So, what's dating like for guys in a world where they can get porn almost anywhere? And what are the other illusions affecting romance? These are some areas covered in Don Jon, written by, directed by, and starring Joseph Gordon-Levitt.
Don Martello (Joseph Gordon-Levitt) is a fairly typical 20-something New Jersey guy. He lifts weights, has dinner with his family, goes to church and confession every week, hangs out at clubs with his buddies Bobby (Rob Brown) and Danny (Jeremy Luke), and seems to have endless one-night stands. Don also loves porn. He watches it all the time (even after bedding his latest conquest, while she sleeps), has a very well-defined system for looking for the perfect clips, and even explains at length why handling himself to porn is better than sex with an actual woman.

Eventually Don decides to try getting with a woman as hot as the hottest women he's seen in porn. This would be Barbara (Scarlett Johansson), a woman Jon describes as a ten but who shot him down. He decided to go for the long game with her, aiming for a long-term relationship instead of just sex. She is a sucker for romantic movies and relationships; she also uses her sex appeal to change Jon, from meeting his family and getting their friends together, to having Jon take a night course so he can become something more than a bartender. It's at the latter place that Jon meets Esther (Julianne Moore), a strange slightly older woman who may be sobbing one meeting, smoking week the next, and loaning Jon some "good" porn after she sees him watching some on his phone. And yes, even dating Barbara doesn't get Jon away from his beloved porn for long...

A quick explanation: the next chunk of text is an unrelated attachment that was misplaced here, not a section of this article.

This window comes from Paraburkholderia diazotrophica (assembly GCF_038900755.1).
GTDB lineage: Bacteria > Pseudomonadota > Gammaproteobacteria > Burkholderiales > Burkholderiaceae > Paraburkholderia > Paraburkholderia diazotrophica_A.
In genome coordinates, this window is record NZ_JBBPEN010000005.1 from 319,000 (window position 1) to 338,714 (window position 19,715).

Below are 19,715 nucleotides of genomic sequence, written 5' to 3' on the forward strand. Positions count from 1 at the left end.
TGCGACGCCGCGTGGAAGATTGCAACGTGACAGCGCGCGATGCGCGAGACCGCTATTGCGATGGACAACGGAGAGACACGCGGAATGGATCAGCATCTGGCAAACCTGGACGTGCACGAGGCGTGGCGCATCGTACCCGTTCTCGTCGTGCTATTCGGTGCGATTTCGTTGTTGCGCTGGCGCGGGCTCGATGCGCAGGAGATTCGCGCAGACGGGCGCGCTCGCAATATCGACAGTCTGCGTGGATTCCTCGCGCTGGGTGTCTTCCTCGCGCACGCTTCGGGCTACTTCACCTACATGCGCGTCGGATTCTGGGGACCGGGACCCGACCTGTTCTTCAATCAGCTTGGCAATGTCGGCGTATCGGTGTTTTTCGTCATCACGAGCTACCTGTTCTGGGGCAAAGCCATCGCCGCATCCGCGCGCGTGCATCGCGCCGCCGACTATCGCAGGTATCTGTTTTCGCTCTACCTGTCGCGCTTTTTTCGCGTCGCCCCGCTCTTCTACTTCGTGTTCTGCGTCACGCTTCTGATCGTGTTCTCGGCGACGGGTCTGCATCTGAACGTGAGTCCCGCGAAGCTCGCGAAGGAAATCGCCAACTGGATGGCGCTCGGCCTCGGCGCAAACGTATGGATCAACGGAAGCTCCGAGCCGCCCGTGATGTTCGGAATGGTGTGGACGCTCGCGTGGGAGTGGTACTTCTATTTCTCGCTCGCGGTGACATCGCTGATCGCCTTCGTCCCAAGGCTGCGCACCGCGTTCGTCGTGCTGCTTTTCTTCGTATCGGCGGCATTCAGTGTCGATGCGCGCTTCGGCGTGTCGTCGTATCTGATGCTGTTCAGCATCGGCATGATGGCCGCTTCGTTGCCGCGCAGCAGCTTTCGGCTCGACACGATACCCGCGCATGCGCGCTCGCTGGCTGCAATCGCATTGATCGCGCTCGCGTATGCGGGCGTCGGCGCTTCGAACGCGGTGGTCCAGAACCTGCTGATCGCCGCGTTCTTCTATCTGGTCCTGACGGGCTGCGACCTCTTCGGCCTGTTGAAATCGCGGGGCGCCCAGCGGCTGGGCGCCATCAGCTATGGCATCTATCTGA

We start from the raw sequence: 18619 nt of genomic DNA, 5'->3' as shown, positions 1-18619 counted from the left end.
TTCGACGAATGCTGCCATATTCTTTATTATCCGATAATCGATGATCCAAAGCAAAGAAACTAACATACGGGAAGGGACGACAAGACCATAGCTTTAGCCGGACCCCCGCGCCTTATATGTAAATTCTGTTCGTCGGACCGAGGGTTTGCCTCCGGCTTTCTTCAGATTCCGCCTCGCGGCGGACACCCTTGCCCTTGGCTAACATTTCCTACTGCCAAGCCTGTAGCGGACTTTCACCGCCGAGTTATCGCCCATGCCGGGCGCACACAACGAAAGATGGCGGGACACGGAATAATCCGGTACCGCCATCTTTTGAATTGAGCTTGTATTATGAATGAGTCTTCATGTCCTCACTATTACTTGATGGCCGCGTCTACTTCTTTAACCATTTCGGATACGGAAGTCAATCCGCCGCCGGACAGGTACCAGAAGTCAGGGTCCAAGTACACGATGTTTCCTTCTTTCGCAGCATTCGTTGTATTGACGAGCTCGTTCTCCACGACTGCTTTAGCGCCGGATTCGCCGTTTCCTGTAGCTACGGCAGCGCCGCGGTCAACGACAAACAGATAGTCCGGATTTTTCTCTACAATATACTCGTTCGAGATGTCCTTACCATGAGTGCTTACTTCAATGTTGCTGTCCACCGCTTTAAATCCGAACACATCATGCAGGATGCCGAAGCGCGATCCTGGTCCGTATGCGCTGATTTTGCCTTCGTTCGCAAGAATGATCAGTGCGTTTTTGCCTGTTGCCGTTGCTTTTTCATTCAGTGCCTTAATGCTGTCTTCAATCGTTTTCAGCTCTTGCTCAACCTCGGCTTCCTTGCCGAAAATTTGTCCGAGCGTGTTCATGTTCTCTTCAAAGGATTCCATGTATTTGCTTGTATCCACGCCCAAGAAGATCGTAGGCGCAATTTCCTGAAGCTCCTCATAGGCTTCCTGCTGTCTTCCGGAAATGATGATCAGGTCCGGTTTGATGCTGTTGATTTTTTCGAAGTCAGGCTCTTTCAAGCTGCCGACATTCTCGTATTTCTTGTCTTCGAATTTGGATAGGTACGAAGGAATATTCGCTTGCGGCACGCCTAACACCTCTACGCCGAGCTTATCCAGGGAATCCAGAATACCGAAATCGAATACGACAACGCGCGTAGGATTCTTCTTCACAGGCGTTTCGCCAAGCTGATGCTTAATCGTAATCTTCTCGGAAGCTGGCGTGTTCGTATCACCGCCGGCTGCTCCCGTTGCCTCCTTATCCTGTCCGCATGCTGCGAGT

Don Jon is a intelligent, clever, modern take on what makes men men and women women -- complete with all their faults and agendas. Joseph Gordon-Levitt is wonderful in the title role, as he makes Jon both likeable and pathetic at the same time. Jon seems to want to go through life just having fun, while sounding like an addict when it comes to his porn; he keeps saying "I can stop anytime I want" while never stopping. Scarlett Johansson is very good as a woman who knows how to work her beauty to her advantage; I just wish the movie had more of her outside Jon, so we could learn more of what makes her tick. The supporting cast is very good (especially Tony Danza as Jon's foul-mouthed, football-addicted father, and Brie Larson as Don's sister who is almost always silently texting, whether at the dinner table or in church), and Julianne Moore gives another great performance as an atypical woman who is more vulnerable than the other characters in the movie. Don Jon won't settle the arguments about whether porn is good or bad (though the movie has plenty of examples of media's sex-filled images of women (and yes, that Carl's Jr. commercial in the movie is a real commercial)), but it does a very good job of entertaining while exploring what masculinity and feminity mean in the modern dating landscape. Overall grade: A- Reviewed by James Lynch

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